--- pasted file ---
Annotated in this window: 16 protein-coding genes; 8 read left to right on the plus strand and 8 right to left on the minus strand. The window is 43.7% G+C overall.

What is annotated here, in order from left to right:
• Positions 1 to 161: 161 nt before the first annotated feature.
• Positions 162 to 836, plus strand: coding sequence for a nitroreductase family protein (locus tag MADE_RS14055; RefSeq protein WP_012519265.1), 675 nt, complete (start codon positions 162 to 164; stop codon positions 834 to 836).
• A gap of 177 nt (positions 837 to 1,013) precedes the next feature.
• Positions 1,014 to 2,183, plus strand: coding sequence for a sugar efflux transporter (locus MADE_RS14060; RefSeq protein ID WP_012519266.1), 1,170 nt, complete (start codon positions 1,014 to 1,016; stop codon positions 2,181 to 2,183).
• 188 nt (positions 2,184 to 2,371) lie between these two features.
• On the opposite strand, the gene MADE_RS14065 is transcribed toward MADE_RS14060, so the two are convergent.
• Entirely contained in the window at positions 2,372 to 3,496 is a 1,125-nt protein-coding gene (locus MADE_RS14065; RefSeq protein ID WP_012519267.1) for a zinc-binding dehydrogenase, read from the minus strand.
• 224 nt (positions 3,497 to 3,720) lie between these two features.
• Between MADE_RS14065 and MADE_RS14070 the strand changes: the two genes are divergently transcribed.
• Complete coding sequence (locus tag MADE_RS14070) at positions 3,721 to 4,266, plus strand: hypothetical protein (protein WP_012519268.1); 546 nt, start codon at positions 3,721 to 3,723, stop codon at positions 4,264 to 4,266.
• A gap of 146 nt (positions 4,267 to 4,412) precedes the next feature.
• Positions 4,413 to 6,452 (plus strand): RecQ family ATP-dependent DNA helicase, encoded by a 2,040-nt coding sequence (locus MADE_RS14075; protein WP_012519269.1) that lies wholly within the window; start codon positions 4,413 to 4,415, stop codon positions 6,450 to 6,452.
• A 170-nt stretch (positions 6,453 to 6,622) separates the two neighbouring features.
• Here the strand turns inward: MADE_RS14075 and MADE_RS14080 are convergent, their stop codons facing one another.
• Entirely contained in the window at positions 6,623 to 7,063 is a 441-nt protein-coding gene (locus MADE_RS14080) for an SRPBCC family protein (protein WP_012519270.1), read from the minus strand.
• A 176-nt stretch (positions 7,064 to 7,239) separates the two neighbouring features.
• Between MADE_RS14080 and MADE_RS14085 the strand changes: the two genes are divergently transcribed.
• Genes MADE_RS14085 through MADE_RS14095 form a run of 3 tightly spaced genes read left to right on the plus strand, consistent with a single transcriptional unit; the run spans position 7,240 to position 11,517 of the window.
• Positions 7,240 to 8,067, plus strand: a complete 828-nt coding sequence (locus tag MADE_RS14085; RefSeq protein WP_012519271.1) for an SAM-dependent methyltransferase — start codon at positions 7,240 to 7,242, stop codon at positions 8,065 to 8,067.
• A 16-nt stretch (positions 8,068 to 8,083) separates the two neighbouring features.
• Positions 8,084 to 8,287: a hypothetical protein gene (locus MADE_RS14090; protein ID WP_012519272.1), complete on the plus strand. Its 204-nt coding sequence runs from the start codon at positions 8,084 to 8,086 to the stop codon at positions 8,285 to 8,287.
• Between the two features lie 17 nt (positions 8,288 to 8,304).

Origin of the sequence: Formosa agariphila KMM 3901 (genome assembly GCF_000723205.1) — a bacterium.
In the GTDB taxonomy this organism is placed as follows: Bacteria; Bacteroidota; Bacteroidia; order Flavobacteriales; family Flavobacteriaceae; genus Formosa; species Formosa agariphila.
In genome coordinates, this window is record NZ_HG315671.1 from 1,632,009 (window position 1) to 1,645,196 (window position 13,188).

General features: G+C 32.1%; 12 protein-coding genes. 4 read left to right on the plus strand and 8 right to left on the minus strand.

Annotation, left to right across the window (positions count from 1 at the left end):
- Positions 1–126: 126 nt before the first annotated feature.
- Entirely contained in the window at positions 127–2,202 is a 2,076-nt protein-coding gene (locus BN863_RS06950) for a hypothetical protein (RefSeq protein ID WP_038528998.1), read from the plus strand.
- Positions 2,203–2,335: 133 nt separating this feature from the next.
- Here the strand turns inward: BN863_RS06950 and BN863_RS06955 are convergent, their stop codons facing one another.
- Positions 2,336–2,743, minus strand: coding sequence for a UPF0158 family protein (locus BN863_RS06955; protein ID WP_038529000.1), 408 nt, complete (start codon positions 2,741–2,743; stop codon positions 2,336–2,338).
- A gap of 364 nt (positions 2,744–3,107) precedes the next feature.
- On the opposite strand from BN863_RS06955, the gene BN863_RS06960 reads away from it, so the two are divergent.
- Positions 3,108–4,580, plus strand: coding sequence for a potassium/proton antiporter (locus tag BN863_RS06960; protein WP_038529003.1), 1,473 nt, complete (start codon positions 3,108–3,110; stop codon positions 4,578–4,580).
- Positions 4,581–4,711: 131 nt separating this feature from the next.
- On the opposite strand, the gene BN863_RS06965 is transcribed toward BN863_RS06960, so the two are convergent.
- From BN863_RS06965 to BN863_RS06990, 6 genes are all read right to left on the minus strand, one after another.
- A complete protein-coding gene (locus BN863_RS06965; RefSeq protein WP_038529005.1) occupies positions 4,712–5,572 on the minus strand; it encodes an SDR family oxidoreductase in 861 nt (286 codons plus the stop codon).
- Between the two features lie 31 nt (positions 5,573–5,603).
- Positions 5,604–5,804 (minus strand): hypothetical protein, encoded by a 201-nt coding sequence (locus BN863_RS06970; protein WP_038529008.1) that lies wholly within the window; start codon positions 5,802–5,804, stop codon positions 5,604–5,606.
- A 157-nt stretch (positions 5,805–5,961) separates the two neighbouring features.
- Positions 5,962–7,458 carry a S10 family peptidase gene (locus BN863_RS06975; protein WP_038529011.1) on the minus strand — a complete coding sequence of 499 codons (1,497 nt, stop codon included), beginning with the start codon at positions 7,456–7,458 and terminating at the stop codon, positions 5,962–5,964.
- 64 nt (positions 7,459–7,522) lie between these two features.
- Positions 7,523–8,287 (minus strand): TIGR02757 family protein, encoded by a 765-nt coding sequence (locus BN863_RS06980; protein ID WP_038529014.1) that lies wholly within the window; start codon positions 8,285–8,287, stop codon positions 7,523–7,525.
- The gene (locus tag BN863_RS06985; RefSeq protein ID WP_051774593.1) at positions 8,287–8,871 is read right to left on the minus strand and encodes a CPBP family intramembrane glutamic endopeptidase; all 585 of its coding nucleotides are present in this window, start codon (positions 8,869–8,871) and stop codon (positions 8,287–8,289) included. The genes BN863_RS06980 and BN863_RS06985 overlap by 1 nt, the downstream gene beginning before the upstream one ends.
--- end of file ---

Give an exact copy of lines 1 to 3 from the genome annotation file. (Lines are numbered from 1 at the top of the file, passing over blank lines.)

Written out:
Annotated in this window: 16 protein-coding genes; 8 read left to right on the plus strand and 8 right to left on the minus strand. The window is 43.7% G+C overall.

What is annotated here, in order from left to right:
• Positions 1 to 161: 161 nt before the first annotated feature.